In many if not all cases, these functions are used in conjunction with or as an input for other DAX Functions, such as a calculation. Additionally as we think about the Time Intelligence functions, their context is tied to the current row unless we specify otherwise in the formula. However, the results can be a single value, a single row in a table, or even a table, set, or range of values. In the below examples we will not cover all the functions, but we attempt to cover examples from each of the various function groups. Furthermore, we will use Excel 2010 and PowerPivot for our examples as most folks are likely still using this version and have not moved to 2013 quite yet. If you do move to Excel 2013, please be sure to review this note about what versions of Excel include PowerPivot.

The first set of functions we will review are those that return generally a single value or a single row if a table is returned. Some examples of these functions include ENDOFMONTH, which returns the last date in the month for the current context of the date, and PREVIOUSDAY which returns the day just prior to the input date. The syntax for ENDOFMONTH is: ENDOFMONTH(<dates>) while the syntax for PREVIOUSDAY is: PREVIOUSDAY(<dates>). Using these two functions, the formula and results are fairly simple and the results expected; based on the DateKey column, the PREVIOUSDAY function returns on day prior to the DateKey. The ENDOFMONTH function returns the last day of the month for the related DateKey on the same row. Notice how in the formula we are actually using the DimDate table as the basis; we are using this field as the DimDate table has all sorts of variations of date values such as Month, Quarter, Year, etc which are helpful in PivotTable slices. However, by using the DimDate table, the context of the data we include on our pivot tables needs to also be within the DimDate table context. Following the next example, we will show where the formula context produces incorrect results.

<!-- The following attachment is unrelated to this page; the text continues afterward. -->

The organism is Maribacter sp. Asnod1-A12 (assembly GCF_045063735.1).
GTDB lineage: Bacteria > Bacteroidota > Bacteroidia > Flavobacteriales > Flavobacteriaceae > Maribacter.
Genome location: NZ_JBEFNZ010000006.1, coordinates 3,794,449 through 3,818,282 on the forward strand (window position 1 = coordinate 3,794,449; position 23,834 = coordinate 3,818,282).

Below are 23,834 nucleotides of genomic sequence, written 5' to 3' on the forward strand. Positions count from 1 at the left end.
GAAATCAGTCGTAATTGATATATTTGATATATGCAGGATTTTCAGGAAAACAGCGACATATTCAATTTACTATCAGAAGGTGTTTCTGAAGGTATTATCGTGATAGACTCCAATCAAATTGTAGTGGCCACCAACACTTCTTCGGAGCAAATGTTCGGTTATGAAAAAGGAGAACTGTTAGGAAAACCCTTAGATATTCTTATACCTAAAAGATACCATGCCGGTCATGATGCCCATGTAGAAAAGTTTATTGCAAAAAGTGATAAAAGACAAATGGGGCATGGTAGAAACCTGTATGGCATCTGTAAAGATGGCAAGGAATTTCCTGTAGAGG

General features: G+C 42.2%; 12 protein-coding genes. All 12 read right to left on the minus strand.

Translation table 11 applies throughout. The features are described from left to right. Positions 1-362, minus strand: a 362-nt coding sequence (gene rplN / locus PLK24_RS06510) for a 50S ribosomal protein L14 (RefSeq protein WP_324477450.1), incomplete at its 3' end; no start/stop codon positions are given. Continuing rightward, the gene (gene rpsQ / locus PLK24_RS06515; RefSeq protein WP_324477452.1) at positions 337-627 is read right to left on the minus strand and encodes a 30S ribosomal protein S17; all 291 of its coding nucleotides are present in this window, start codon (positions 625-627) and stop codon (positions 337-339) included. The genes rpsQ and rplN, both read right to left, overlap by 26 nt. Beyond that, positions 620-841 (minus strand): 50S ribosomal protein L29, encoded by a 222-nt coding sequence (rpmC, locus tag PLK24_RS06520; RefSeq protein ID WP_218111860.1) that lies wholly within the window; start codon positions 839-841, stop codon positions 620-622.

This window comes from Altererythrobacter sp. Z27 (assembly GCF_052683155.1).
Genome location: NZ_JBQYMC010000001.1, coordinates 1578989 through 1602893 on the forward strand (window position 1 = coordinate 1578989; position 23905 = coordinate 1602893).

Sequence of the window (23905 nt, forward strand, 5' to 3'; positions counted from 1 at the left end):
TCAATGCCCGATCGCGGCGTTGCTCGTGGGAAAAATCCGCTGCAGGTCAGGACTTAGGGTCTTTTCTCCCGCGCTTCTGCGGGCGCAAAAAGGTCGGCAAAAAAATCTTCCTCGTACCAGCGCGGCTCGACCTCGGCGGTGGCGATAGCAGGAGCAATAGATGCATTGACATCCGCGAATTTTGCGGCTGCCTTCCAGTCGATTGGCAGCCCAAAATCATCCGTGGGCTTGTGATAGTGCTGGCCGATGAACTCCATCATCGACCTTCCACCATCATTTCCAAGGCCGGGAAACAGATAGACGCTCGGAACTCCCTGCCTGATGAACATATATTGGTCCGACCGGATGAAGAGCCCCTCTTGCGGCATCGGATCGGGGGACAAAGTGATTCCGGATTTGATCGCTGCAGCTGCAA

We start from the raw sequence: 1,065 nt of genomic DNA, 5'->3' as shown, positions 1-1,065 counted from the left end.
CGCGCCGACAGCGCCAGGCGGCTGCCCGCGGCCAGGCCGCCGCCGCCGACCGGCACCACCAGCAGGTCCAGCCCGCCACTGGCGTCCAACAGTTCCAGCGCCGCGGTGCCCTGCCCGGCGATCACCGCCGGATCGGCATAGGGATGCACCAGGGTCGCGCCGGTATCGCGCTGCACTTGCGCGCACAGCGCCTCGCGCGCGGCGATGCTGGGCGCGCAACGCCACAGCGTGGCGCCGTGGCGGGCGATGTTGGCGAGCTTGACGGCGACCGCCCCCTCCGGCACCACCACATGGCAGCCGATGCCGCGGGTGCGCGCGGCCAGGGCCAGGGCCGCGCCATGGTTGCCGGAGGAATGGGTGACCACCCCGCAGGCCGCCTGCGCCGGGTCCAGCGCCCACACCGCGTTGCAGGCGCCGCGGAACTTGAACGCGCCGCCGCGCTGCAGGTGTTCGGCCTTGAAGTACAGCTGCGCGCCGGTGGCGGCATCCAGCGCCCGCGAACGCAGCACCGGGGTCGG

Certainly, theses values are informative and could be used in your pivot. However let us put them to even better use, by creating a new "calculated measure" that provides us with the prior days Sales Amount. In order to create this measure we have two methods we can follow to achieve the same results. We can either create the measure on the calculation area of the PowerPivot Window or we can do it within the pivot table itself. In order to create this measure, we have to employ two additional DAX functions, CALCULATE AND SUM. The SUM function does exactly that, it sums the values in the specified measure while the CALCULATE functions filters the values used in the SUM function.

The actual formula with all three functions is:

=CALCULATE(SUM(FactSales_Limited[SalesAmount]),PREVIOUSDAY(DimDate[Datekey]))

The first method for adding a measure is using the Calculation area of the PowerPivot window. To open up the PowerPivot window, select PowerPivot from the ribbon tabs, and then select Power Pivot Window.